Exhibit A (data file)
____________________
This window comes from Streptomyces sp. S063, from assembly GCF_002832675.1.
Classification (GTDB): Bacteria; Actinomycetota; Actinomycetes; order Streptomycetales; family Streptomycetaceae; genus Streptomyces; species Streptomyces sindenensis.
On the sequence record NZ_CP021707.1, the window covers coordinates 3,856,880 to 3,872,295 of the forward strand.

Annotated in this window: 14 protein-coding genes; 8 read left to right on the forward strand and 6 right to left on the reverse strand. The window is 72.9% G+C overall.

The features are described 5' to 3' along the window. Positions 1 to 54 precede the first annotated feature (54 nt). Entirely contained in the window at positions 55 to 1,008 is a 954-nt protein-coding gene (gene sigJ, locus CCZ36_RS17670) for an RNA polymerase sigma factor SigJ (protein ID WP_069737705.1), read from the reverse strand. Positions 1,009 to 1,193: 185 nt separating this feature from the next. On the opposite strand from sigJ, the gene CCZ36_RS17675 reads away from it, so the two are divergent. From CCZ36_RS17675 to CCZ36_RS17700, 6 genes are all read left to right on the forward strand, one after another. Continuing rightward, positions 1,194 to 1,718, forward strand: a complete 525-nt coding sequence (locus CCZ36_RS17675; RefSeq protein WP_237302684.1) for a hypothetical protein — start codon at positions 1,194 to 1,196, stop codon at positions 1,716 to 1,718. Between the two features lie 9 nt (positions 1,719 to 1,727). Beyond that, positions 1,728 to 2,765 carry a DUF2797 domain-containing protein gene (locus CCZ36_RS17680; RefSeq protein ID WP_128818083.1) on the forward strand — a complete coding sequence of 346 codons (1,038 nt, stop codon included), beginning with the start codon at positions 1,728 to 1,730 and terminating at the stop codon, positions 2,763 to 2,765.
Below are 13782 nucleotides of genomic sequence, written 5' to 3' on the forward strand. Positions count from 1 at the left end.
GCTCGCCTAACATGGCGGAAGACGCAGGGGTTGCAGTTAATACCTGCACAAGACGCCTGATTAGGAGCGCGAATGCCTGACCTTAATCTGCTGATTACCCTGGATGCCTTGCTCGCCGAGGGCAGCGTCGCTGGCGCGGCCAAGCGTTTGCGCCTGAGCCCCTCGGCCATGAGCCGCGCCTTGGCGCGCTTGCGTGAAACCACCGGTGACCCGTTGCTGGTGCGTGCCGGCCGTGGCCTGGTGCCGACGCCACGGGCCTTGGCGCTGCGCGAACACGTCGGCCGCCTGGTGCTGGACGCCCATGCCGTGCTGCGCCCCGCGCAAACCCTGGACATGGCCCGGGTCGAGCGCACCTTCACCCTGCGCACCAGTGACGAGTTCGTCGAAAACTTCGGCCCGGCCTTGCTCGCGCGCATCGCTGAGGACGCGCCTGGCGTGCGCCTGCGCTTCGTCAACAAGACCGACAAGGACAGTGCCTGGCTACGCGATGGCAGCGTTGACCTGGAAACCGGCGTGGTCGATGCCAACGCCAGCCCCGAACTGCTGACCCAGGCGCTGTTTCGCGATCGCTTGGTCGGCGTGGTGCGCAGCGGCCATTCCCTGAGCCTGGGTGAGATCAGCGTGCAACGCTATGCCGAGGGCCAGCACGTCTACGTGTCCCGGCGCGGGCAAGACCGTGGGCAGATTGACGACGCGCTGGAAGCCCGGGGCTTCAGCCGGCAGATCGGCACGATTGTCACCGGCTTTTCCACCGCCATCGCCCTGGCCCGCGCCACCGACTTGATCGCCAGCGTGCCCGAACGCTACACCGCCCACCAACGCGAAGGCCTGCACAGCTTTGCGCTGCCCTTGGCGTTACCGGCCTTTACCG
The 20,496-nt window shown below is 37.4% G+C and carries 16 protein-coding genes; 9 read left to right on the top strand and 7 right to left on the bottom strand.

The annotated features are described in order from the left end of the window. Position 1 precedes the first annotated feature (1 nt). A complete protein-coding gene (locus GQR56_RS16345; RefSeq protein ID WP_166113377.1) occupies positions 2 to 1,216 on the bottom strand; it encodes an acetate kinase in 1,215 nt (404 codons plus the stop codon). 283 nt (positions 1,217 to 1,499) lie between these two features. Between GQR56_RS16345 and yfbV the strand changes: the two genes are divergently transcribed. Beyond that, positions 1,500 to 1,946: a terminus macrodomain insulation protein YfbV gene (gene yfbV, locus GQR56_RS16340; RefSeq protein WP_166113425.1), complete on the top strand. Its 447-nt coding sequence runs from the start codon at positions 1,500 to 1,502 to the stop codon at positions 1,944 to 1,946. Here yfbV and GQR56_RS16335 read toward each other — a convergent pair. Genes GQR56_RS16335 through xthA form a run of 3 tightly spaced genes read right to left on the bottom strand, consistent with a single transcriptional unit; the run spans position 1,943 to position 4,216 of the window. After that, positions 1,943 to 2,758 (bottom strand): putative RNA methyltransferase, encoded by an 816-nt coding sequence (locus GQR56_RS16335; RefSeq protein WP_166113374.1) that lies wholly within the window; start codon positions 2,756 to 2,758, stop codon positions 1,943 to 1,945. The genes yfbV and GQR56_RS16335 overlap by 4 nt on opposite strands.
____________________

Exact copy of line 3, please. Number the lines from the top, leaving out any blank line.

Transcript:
On the sequence record NZ_CP021707.1, the window covers coordinates 3,856,880 to 3,872,295 of the forward strand.